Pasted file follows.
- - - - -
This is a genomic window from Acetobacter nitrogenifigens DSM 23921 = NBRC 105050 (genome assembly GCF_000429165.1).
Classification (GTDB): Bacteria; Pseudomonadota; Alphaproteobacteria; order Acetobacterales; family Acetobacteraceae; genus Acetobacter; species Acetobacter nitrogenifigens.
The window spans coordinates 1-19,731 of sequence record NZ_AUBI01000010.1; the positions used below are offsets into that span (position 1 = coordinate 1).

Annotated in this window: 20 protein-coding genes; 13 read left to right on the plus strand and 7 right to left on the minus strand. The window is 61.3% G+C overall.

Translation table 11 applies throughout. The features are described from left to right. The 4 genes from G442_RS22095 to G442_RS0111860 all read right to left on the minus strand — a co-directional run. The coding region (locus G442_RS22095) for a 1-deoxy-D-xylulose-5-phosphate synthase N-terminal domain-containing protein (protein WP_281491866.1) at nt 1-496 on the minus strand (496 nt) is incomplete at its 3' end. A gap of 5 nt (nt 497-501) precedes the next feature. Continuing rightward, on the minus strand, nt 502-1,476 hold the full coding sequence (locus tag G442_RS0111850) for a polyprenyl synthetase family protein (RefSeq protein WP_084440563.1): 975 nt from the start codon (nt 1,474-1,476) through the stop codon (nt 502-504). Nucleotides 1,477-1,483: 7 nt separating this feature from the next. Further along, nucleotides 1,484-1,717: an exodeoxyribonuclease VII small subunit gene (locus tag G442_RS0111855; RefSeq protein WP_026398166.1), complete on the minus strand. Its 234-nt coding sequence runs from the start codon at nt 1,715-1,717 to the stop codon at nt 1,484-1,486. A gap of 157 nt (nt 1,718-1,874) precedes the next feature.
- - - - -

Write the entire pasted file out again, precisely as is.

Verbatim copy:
This is a genomic window from Acetobacter nitrogenifigens DSM 23921 = NBRC 105050 (genome assembly GCF_000429165.1).
Classification (GTDB): Bacteria; Pseudomonadota; Alphaproteobacteria; order Acetobacterales; family Acetobacteraceae; genus Acetobacter; species Acetobacter nitrogenifigens.
The window spans coordinates 1-19,731 of sequence record NZ_AUBI01000010.1; the positions used below are offsets into that span (position 1 = coordinate 1).

Annotated in this window: 20 protein-coding genes; 13 read left to right on the plus strand and 7 right to left on the minus strand. The window is 61.3% G+C overall.

Translation table 11 applies throughout. The features are described from left to right. The 4 genes from G442_RS22095 to G442_RS0111860 all read right to left on the minus strand — a co-directional run. The coding region (locus G442_RS22095) for a 1-deoxy-D-xylulose-5-phosphate synthase N-terminal domain-containing protein (protein WP_281491866.1) at nt 1-496 on the minus strand (496 nt) is incomplete at its 3' end. A gap of 5 nt (nt 497-501) precedes the next feature. Continuing rightward, on the minus strand, nt 502-1,476 hold the full coding sequence (locus tag G442_RS0111850) for a polyprenyl synthetase family protein (RefSeq protein WP_084440563.1): 975 nt from the start codon (nt 1,474-1,476) through the stop codon (nt 502-504). Nucleotides 1,477-1,483: 7 nt separating this feature from the next. Further along, nucleotides 1,484-1,717: an exodeoxyribonuclease VII small subunit gene (locus tag G442_RS0111855; RefSeq protein WP_026398166.1), complete on the minus strand. Its 234-nt coding sequence runs from the start codon at nt 1,715-1,717 to the stop codon at nt 1,484-1,486. A gap of 157 nt (nt 1,718-1,874) precedes the next feature.